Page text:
An appellate authority must first hear the case of the petitioner and then pass the order based on the merits of the case. No penalty can be imposed without proper evidence and reasoning. This was held by a single member bench of the High Court of Chhattisgarh consisting of Justice Sanjay K. Agarwal in the case of Ashwani Kumar v Union of India [Writ Petition (S) No. 3074 of 2008] on the 23rd of June 2021.
The petitioner, Ashwani Kumar was a 35 year old constable in the Central Industrial Security Force (CISF) under the Ministry of Home Affairs and was posted at a unit of the CISF at Bhilai, District Durg. On 27th January 2007 he was placed under suspension by the assistant commandant for alleged misconduct and after a departmental enquiry, he was penalised with a pay reduction from Rs.3,965 to Rs.3,200 for a period of three years. The petitioner appealed against this penalty to the Deputy Inspector General of the unit at Bhilai, who was the appellate authority. The Deputy Inspector General immediately dismissed the appeal and increased the pay reduction period from three years to five years.
The petitioner filed a writ petition before the High Court of Chhattisgarh and contended that the appellate authority violated Rule 52 of the Central Industrial Security Force Rules, 2001 by failing to even consider the appeal and furthermore enhanced the punishment period from three years to five years without any evidence or reason. As a result of this, the petitioner pleaded that the order passed by the Deputy Inspector General of the CISF unit at Bhilai be set aside. The petitioner’s counsel also added that as the petition has been pending for over thirteen years and the petitioner is yet to have a fair hearing, the petition should also consider the facts of the case which the appellate authority failed to do. The respondent’s counsel strongly opposed the petitioner’s prayer and stated that the petitioner has duly been punished for misconduct with five years of pay reduction.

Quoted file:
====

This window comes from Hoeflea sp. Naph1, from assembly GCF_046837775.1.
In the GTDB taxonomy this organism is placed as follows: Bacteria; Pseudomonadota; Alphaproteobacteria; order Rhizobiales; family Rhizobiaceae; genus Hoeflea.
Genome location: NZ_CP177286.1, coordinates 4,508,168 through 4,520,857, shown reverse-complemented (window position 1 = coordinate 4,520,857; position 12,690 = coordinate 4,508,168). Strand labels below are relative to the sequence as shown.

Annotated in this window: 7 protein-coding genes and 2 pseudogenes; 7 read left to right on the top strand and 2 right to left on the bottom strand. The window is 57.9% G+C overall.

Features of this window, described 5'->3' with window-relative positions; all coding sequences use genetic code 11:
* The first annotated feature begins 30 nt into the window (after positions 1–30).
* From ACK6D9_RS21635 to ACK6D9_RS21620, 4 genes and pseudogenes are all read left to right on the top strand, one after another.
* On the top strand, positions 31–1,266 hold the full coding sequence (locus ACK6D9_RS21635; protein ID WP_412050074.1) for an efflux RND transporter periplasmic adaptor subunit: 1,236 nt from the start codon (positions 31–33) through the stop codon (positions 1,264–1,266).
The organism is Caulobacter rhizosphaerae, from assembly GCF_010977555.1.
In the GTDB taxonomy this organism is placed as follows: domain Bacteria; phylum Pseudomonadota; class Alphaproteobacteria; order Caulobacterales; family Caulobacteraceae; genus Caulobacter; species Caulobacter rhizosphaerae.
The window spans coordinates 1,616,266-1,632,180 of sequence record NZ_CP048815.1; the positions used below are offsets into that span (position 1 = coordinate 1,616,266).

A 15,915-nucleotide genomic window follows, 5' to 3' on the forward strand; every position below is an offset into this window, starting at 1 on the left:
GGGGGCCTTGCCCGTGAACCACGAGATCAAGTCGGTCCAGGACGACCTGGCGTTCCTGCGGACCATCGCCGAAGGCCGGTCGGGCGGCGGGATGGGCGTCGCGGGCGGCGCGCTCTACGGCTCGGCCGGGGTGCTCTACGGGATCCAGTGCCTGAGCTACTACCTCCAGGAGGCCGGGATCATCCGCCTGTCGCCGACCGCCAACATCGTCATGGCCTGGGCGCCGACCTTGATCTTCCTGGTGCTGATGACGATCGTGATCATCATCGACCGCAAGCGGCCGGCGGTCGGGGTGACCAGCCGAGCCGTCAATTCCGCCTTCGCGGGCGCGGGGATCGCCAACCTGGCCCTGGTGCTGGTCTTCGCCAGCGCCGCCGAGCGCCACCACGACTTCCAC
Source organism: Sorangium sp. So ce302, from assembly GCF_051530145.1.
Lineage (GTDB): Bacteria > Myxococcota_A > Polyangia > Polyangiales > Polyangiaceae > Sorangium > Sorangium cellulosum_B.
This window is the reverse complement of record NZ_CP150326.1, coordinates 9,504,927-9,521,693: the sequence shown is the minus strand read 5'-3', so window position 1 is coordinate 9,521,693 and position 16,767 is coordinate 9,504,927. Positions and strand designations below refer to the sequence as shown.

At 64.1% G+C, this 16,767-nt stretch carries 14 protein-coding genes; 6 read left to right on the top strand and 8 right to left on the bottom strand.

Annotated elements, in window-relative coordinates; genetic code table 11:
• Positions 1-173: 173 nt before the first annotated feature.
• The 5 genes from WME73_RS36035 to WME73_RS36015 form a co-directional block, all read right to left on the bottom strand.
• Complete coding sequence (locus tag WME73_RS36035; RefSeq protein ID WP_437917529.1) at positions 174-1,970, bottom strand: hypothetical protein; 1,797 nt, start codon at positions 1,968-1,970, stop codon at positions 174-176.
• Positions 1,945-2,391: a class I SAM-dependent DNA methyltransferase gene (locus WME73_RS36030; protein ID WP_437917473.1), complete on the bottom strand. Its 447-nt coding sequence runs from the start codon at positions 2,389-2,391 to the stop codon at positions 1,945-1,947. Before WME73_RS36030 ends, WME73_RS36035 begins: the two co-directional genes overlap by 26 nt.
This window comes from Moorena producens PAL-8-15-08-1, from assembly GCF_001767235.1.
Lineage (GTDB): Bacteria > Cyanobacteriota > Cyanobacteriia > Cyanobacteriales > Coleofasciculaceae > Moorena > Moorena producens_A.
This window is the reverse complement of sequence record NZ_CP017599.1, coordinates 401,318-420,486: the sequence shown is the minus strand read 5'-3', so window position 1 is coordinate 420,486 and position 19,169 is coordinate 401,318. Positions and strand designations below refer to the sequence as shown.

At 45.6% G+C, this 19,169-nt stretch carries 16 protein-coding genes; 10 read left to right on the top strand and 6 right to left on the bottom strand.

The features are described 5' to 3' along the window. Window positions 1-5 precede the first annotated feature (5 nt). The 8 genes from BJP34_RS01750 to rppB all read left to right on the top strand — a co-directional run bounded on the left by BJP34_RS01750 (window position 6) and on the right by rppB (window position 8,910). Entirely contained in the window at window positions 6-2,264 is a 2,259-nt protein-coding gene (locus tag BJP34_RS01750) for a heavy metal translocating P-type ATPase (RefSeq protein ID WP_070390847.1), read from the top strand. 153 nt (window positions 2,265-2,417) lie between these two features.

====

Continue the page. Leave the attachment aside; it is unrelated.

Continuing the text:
The Court noted that it was the responsibility of an appellate authority to consider whether the procedure laid down in the rules were complied with and whether the penalty imposed was either inadequate or excessive. However the appellate authority does not have the right to enhance the penalty without evidence based on the merits of the case. Justice Sanjay K. Agarwal concluded that “The procedure adopted by the appellate authority directing for enhancement of the quantum of punishment only considering the enhancement of punishment to the petitioner and the act of not considering the appeal on merits in accordance with Rule 52(2)(a) to (c) of the CISF Rules of 2001, is not in accordance with law and thus, the impugned order of the appellate authority dated 20/31-12-2007 being contrary to the CISF Rules of 2001 deserves to be and is hereby set aside.” However the court refused to express any opinion on the merits of the case and the appellate authority was directed to pass a reasonable in accordance to the relevant laws after listening to the petitioner’s case.